Chromebooks have been all the rage over the last few years powered by the ChromeOS (operating system) put out by Google. ChromeOS is primary Linux based and is probably the most successful Linux desktop/laptop computer we’ve seen to date. An article posted recently by The Verge stated, “Google’s low-cost Chromebooks outsold Apple’s range of Macs for the first time in the US recently.”

After reading this article the question I asked is why?

To start with Apple has been very lax on their computer line refresh recently Apple CEO Tim Cook stated in a post on an Apple employee discussion board, Cook stated ““Some folks in the media have raised the question about whether we’re committed to desktops,” adding that “If there’s any doubt about that with our teams, let me be very clear: we have great desktops in our roadmap. Nobody should worry about that.” The post, which was verified and reported on by TechCrunch got me thinking even more about why Apple got outsold to me I could think of three main reasons.

Cost Savings

While Apples latest MacBook Pro laptop has been getting hit with mixed reviews there are other reasons for the Chromebooks success. One being the low price point of under 300 dollars has been a huge driving point for the product. The product itself is very cheap because the ChromeOS is cloud based so little hardware is needed to run the computer making the price point low. Another reason for a low price point is Google is not a hardware company for the most part. Apple’s main business is selling hardware Google’s is not I am sure they make a little money on the sale but their main purpose is to sell ad space to companies and sell services to you the consumer like Google Drive Space, Movies, Music, Books, Apps and much more.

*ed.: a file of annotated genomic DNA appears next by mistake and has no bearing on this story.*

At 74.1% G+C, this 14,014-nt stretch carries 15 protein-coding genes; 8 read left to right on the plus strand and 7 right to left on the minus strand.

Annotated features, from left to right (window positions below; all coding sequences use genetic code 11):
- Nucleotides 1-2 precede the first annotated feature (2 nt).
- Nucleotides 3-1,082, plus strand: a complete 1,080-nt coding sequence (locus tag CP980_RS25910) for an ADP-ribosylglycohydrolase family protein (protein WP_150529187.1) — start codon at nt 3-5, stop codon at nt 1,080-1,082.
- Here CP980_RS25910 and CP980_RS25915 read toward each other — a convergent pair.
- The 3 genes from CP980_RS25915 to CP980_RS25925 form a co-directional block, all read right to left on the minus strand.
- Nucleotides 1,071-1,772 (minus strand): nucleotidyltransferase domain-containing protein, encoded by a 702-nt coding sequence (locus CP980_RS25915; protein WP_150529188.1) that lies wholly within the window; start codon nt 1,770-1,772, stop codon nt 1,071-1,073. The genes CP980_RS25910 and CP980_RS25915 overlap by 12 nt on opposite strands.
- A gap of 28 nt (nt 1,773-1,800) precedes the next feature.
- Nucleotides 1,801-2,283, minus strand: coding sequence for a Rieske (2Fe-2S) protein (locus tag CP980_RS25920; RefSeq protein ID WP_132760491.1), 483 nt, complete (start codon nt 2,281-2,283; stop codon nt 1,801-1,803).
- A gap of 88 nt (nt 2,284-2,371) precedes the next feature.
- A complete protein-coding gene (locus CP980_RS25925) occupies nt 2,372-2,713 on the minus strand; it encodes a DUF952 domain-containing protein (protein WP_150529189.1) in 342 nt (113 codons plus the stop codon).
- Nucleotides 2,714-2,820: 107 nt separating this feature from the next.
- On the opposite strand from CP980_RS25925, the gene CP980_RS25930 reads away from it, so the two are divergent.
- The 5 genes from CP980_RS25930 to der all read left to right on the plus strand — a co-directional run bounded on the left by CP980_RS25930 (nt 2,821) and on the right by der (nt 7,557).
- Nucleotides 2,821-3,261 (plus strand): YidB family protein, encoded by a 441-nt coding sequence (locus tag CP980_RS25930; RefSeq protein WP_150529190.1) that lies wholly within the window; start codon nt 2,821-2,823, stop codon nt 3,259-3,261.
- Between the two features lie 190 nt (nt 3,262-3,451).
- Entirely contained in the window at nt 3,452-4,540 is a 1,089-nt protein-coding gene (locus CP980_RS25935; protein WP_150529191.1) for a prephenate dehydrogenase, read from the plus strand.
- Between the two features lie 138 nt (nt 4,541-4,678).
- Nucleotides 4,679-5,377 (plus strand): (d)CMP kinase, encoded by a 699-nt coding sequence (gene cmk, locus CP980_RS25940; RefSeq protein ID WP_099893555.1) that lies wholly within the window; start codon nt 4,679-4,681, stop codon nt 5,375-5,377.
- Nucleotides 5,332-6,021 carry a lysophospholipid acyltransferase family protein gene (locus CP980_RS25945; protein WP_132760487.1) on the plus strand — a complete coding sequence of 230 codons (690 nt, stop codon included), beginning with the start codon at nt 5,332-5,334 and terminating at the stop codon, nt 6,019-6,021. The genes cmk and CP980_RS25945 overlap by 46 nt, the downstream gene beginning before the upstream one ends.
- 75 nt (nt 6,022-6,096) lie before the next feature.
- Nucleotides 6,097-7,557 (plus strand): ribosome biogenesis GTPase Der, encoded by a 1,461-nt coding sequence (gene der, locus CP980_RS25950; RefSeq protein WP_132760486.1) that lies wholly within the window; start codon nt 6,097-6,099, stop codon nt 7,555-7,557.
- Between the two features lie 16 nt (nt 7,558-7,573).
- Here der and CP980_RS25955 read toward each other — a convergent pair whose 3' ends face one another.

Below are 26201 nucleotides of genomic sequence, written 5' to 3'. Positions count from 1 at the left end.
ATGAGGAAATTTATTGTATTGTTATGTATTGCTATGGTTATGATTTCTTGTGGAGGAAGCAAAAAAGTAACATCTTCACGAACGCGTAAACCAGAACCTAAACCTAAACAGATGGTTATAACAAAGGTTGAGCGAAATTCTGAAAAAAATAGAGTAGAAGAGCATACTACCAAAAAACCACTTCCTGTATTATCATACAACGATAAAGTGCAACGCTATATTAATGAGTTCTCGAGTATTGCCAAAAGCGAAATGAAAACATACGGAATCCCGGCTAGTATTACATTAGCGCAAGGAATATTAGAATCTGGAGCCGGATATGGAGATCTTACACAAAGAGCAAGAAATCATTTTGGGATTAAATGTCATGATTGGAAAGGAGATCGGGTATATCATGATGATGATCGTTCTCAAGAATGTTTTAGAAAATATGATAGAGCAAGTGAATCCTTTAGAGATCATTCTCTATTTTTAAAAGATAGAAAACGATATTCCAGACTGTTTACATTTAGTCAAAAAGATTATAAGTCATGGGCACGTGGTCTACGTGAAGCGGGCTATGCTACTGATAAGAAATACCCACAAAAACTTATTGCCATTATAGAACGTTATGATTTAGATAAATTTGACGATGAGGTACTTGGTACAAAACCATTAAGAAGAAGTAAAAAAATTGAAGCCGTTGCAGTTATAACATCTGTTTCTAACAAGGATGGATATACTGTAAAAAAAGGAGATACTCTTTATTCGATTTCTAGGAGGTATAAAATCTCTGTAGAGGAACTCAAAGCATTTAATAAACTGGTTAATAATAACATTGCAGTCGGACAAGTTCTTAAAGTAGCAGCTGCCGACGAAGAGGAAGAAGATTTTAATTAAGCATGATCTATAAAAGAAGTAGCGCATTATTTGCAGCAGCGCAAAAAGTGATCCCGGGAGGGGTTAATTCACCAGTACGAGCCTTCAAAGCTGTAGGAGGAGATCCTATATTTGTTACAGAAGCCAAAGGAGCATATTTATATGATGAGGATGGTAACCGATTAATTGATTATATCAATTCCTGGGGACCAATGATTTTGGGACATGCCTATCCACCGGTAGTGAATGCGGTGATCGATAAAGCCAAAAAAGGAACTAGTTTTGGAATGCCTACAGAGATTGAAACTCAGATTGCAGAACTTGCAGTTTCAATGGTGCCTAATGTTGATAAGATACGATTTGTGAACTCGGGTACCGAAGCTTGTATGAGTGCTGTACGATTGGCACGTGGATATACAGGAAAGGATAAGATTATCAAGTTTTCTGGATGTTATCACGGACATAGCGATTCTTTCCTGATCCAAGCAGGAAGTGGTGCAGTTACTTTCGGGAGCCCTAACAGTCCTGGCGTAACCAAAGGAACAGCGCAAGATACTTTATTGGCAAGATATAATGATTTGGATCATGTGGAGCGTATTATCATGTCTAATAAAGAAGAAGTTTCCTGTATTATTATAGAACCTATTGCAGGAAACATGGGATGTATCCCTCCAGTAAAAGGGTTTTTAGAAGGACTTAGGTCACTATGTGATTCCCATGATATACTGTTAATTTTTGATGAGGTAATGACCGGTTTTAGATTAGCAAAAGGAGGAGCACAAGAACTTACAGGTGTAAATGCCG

For the most part, Chromebooks are about the safest thing you can use on the web right now hands down. Chromebooks have a long history of not getting viruses because again the ChromeOS is very lightweight and very little is done on the laptop itself because everything is cloud based. Since the Chromebook is cloud-based all apps have to come from the trusted Google Chrome web store which adds another level of security. When it comes to local passwords there are none as you log in with your Gmail username and password that you should not give out to anyone. The last part that not only saves money but adds a level of security is the whip feature on Chromebooks. If for some reason you want to dispose of the device or for some reason would get a virus it under 5 minutes you could whip the device and bring it back to the factory state like you just bought it from the store. This is big cost savings not having to call the repairman, but from a security standpoint, your local data could not be stolen.


Another huge selling point for the Chromebook is the areas of adoption in education. Google has added features like Google Classrooms and offered schools Google G suite free of charge which was a huge selling point to schools especially after being hit hard by the recession in 2009. In the education sector, Chromebooks makeup over 50% of that market, more than all other OS’s combined.

Kids use the products in school and then ask for one from their parents at home, a great marking technique used by Microsoft and Apple during the computer boom in the 80s and 90s. There are some businesses that run Chromebooks but there are a few scenarios where I have seen them used regularly in a corporate environment. Companies have deployed them to users that do primarily all web based work and require very little software installed to do their work, jobs like web developers, internet marketing consultants, and customer server representatives.

Chromebooks are great laptops if you are going to buy one I recommend going with one from a name brand company like Lenovo, Acer, HP or Dell. If you would feel more comfortable you can buy Chromebooks directly from Google off their Chromebook store.

I think the Chromebook will continue to dominate the education market just on cost alone despite the great features Google offers to schools. I think the next big adoption point will be the home and consumer market considering Google is putting a lot of resources towards that goal. I think businesses customers will take time for the Chromebook to get a foothold in that market. Business needs are different than schools and home, the product may not be the right fit for them but we will have to see what other features Google will add to the GSuite and ChromeOS to see what happens in that market.

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